On Tuesday, Postmaster General Louis DeJoy announced that he would be pausing changes to the U.S. Postal Service until after the 2020 presidential election. The sudden wave of changes to the operations and equipment of the USPS has alarmed many Americans, particularly as the coronavirus pandemic forces many states to pivot to mail-in ballots. DeJoy issued a statement promising to stop these changes, but hinting that he still stands by the changes he has made so far.
"To avoid even the appearance of any impact on election mail, I am suspending these initiatives until after the election is concluded," read DeJoy's statement on the USPS website. DeJoy has come under heavy suspicion since being appointed to his job back in June by President Donald Trump. DeJoy was previously and RNC chairman and a major donor to Trump's campaign, and Trump has been raging against mail-in voting, claiming incorrectly that it is not secure.
In Tuesday's statement, DeJoy said that the USPS will deploy "stand-by resources" beginning on Oct. 1, hoping "to satisfy any unforeseen demand" on the agency when the election hits. This was a surprise to many analysts, who believed that DeJoy was intentionally sabotaging the 2020 election for the president's benefit.
"I came to the Postal Service to make changes to secure the success of this organization and its long-term sustainability," DeJoy said. "I believe significant reforms are essential to that objective and work toward those reforms will commence after the election."
DeJoy is still expected to testify before the U.S. Congress next week, to answer for the allegations that his changes to the USPS so far were attempts to meddle with the election. Meanwhile, Trump continues to lash out at any politician who stands by the political science experts saying that mail-in voting is safe and reliable.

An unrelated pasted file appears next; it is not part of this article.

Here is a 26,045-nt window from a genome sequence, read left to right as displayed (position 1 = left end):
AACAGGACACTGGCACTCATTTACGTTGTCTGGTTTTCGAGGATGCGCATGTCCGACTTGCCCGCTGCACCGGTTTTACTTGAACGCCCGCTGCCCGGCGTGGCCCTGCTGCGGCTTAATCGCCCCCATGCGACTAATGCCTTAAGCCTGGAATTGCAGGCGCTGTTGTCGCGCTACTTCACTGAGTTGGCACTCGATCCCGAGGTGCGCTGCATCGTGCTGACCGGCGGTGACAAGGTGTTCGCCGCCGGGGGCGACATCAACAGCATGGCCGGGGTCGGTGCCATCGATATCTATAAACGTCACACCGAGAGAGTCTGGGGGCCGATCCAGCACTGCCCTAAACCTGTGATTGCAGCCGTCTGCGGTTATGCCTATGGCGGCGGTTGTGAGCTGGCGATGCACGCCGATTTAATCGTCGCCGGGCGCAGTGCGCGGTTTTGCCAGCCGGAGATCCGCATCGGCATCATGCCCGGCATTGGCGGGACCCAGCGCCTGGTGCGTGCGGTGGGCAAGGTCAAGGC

Trump has made no secret that he intends to use his powers over the executive branch to stop mail-in ballots, if possible. Last week, he even told Fox News that he would hold up the stimulus check negotiations over this issue. He blamed Democrats for pushing the subject.0comments
"It's their fault. They want $3.5 billion for something that's fraudulent," he said. "For the mail-in votes, universal mail-in ballots. They want $25 billion for the post office. They need that money so it can work and they can take these millions and millions of ballots. [...] But if they don't get those two items, then they can't have mail-in ballots."
He continued: "If we don't make a deal, that means they won’t get the money and they won’t have universal mail-in voting." Trump then criticized California for sending out "tens of millions" of ballots. "Maybe they'll go to everyone but Republicans. We're challenging it in court. It's being challenged at many different levels."